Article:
exit icon
Press enter to confirm search term
How to run faster
AthleteBlog

How to Run Faster? Drills Won’t Cut It

arrow down

You ever witness someone warm up to get after some sprints, and their drills look sweet? They do their As, Bs, butt kicks, A-doubles, and everything seems fantastic. Their arms are in the perfect positions, they legs look fluid and powerful, and it scares the crap out of you. They look so good that it intimidates you. You start wondering what drills you should be adding to your training. The problem is that drills are not the key to how to run faster.

Then something amazing happens. You see them run, or you run against them and blow them out of the water, and it leaves you confused as to how they could look so good but run so slow. How can someone have such sweet looking drills and perform so horribly? Taking a mental lapse out of the equation, we still have a big issue here. Drills are not the end all and are all of being fast and they never will be. What is the key when you want to know how to run faster?

How to Run Faster – Drills Are Not Bad

I am not saying drills are the devil or that you should not do them. I recommend doing drills, but you need to change you thinking about what they do. Drills do not make you faster; they provide context for positions you want to hit.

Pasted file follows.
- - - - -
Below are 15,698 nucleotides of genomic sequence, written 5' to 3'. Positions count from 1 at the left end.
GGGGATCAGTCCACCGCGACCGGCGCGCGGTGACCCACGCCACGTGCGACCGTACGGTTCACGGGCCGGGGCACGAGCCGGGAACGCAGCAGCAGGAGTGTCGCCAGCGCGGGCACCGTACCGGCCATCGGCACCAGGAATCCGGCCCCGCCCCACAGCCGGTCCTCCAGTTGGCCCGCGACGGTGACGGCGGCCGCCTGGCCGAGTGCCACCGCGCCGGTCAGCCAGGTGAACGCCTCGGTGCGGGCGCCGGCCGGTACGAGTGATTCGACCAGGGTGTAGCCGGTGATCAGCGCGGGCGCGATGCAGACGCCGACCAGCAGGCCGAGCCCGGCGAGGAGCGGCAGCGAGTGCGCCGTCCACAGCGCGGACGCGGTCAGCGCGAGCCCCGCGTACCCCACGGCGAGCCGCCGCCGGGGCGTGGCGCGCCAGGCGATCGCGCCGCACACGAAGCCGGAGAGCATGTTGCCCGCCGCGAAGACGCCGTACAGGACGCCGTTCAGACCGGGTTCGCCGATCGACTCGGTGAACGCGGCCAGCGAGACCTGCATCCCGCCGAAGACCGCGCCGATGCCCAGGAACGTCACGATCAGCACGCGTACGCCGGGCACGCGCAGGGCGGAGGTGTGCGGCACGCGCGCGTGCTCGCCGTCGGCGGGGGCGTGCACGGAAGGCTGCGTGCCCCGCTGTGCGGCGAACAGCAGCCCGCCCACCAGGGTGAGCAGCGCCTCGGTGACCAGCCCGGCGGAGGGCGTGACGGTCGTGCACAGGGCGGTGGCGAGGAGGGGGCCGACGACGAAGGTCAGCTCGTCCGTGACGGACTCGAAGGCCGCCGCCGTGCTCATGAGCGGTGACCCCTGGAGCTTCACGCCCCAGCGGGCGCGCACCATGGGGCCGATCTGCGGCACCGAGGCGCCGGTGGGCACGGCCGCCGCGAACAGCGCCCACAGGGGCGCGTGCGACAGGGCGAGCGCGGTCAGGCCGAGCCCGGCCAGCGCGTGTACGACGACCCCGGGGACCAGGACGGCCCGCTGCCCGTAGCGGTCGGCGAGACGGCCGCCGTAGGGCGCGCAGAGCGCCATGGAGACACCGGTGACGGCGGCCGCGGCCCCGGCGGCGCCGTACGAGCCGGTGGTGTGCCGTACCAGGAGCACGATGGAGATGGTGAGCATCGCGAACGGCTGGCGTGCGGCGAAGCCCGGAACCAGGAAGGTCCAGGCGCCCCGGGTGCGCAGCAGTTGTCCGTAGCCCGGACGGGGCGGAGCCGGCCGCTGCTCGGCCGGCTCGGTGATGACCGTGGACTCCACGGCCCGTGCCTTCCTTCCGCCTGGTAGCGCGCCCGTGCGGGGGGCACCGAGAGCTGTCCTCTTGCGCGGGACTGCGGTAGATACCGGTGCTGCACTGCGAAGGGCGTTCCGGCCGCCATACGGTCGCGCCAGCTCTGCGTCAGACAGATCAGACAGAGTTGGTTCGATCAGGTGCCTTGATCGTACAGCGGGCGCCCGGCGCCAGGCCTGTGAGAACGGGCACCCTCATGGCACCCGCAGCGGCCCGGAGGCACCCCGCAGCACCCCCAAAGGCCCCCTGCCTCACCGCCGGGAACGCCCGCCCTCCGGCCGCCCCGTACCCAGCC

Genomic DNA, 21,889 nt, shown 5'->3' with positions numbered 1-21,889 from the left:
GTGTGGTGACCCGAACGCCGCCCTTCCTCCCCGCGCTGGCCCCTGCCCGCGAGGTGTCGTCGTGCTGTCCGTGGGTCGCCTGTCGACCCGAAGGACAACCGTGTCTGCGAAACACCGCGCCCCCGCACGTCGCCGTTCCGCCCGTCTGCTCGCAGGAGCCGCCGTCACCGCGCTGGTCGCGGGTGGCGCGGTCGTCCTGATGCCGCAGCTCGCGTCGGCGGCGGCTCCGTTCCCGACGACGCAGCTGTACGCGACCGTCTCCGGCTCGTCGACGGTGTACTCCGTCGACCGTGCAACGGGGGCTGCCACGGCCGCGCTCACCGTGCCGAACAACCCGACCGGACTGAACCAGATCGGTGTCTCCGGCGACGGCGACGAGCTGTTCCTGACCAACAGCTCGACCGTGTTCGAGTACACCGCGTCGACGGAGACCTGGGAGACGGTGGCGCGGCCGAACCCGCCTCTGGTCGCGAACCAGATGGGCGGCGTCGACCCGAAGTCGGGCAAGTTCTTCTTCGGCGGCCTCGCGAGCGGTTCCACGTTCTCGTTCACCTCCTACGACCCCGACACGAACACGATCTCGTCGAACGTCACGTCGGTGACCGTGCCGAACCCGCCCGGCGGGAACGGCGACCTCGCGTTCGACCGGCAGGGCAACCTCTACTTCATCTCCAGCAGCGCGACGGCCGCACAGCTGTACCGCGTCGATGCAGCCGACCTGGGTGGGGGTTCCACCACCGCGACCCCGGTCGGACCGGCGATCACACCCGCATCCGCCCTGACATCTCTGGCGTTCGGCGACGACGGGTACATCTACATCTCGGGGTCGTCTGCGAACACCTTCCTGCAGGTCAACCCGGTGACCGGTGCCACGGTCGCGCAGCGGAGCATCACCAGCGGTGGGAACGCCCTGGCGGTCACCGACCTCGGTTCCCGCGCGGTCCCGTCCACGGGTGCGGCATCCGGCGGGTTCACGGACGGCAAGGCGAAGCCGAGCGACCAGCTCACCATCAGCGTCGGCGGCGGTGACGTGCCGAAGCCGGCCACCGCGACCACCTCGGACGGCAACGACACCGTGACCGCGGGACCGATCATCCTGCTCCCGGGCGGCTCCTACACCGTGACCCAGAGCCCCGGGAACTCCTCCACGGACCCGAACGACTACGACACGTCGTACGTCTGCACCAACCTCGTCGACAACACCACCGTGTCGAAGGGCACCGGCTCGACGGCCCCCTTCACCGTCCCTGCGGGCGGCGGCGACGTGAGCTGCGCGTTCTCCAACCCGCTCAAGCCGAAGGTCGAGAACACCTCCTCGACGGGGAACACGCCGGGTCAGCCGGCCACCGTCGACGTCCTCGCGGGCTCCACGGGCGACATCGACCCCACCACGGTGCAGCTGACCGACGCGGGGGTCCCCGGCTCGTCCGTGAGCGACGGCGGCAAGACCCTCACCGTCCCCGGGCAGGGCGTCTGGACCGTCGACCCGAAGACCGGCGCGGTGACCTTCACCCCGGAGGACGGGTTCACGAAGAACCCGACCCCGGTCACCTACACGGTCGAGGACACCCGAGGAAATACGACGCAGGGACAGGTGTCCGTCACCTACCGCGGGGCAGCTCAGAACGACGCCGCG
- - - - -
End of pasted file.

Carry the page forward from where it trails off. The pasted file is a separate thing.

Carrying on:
For example doing a slow A-March helps you to get used to arm position, how high you bring your hand in front of your face, torso position for standing tall, bring your knee up to make your thigh parallel with the ground, raising on the toe to practice getting extension and lastly dorsiflexion of the ankle joint before ground strike.

These things all provide context for sprinting. It is hard to make changes going at full speed when sprinting, so drills help t break things down into pieces while you move a bit slower.

Can drills lead to being faster, yes! Do they directly improve speeds no? The best way to get faster is by going out and sprinting. Running at top speeds is what produces the ability to run faster not an A march. If you are having trouble with your hand positioning when sprinting, breaking it down and working on it during your drills is one of the most effective ways to make that change.

Add Drills When You Need Context